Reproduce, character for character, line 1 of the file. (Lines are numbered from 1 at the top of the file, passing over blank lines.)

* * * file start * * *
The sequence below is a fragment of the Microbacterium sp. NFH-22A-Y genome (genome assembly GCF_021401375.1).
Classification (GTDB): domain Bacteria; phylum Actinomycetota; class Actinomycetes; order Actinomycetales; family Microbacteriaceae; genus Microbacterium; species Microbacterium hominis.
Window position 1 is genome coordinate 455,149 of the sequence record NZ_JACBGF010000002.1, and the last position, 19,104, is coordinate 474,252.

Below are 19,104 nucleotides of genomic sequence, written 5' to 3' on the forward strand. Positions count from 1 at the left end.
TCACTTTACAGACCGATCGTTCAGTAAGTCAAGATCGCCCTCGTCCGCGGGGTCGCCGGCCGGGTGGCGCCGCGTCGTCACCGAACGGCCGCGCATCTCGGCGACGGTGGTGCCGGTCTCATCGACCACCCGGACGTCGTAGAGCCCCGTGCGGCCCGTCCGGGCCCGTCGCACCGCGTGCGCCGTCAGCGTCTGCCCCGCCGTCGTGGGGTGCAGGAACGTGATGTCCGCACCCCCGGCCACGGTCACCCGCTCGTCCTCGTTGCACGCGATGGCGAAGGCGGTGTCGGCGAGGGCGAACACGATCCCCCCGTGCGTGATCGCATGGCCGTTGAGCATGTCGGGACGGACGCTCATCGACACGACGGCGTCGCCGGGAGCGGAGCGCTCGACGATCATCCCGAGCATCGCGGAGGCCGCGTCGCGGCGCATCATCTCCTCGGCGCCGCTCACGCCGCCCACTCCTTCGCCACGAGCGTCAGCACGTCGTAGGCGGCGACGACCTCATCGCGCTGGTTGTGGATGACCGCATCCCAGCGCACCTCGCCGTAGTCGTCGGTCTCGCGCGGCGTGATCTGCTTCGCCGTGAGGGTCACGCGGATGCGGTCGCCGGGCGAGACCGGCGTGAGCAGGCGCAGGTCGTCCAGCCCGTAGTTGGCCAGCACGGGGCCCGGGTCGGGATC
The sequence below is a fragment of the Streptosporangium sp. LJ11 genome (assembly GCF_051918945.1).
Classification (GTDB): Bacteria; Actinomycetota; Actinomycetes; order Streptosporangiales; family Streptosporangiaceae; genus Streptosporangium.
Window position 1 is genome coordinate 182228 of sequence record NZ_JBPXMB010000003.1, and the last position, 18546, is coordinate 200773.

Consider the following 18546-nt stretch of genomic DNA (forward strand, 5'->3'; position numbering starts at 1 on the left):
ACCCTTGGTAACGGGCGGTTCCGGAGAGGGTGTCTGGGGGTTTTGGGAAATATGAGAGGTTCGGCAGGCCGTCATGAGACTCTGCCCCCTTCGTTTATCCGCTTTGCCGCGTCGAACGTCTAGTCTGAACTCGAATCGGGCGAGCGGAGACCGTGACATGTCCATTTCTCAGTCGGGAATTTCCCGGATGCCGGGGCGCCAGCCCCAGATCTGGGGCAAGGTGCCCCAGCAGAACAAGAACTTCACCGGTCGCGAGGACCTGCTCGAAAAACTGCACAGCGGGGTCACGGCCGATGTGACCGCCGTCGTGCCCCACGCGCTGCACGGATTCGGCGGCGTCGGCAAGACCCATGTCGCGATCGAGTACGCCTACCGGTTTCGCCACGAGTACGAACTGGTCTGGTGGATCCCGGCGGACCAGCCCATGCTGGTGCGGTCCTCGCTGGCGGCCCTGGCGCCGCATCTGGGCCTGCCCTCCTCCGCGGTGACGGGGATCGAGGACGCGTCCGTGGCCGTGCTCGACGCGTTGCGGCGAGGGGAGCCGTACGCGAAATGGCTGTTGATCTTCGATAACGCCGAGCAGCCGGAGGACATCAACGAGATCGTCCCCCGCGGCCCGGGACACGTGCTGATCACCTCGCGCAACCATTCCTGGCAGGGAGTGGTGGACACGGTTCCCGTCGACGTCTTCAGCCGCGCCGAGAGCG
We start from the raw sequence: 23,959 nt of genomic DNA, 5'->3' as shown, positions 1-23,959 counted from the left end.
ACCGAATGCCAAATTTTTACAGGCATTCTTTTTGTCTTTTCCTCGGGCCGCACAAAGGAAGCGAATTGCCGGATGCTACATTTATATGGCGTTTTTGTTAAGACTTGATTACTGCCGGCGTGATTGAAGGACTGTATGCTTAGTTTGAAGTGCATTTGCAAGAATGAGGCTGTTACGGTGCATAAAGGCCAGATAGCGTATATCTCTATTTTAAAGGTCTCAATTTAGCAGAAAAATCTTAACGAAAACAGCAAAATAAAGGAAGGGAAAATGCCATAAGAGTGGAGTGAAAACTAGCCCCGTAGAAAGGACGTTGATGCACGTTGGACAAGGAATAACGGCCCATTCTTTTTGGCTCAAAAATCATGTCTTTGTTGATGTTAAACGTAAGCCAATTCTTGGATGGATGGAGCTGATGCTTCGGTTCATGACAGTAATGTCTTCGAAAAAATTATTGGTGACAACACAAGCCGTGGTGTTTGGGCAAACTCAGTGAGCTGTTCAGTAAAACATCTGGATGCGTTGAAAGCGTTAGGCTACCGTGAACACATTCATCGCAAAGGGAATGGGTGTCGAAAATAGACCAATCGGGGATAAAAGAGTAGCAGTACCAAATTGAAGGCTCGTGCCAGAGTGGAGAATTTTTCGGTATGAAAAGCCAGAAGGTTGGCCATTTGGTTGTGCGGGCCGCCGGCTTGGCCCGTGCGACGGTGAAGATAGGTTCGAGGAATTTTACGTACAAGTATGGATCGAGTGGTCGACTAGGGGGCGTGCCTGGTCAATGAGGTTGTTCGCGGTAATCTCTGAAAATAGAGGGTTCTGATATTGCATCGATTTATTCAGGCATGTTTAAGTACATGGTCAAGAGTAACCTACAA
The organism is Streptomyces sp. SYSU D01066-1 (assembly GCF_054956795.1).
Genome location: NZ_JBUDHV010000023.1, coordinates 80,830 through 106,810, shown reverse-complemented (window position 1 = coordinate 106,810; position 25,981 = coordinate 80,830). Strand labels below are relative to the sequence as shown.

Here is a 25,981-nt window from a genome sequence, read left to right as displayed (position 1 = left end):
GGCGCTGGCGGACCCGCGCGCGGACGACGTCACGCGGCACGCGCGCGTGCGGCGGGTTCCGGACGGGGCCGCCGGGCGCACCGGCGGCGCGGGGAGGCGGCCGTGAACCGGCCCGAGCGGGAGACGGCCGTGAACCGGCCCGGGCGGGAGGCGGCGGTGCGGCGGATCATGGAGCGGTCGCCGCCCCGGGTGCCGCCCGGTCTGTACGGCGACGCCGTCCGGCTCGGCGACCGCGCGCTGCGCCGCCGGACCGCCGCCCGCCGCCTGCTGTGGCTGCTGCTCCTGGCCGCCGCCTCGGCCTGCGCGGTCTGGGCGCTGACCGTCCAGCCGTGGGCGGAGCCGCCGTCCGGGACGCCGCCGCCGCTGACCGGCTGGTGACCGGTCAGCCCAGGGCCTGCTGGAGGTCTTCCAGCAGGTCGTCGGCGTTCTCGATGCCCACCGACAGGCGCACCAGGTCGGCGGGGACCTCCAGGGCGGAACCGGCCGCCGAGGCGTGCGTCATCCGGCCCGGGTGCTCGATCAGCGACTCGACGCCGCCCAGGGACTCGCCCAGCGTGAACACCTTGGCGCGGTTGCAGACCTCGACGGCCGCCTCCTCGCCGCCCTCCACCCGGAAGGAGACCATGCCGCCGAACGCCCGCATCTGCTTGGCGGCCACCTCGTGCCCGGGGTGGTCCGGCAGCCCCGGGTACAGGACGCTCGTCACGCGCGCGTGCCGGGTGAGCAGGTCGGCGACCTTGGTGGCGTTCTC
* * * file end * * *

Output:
The sequence below is a fragment of the Microbacterium sp. NFH-22A-Y genome (genome assembly GCF_021401375.1).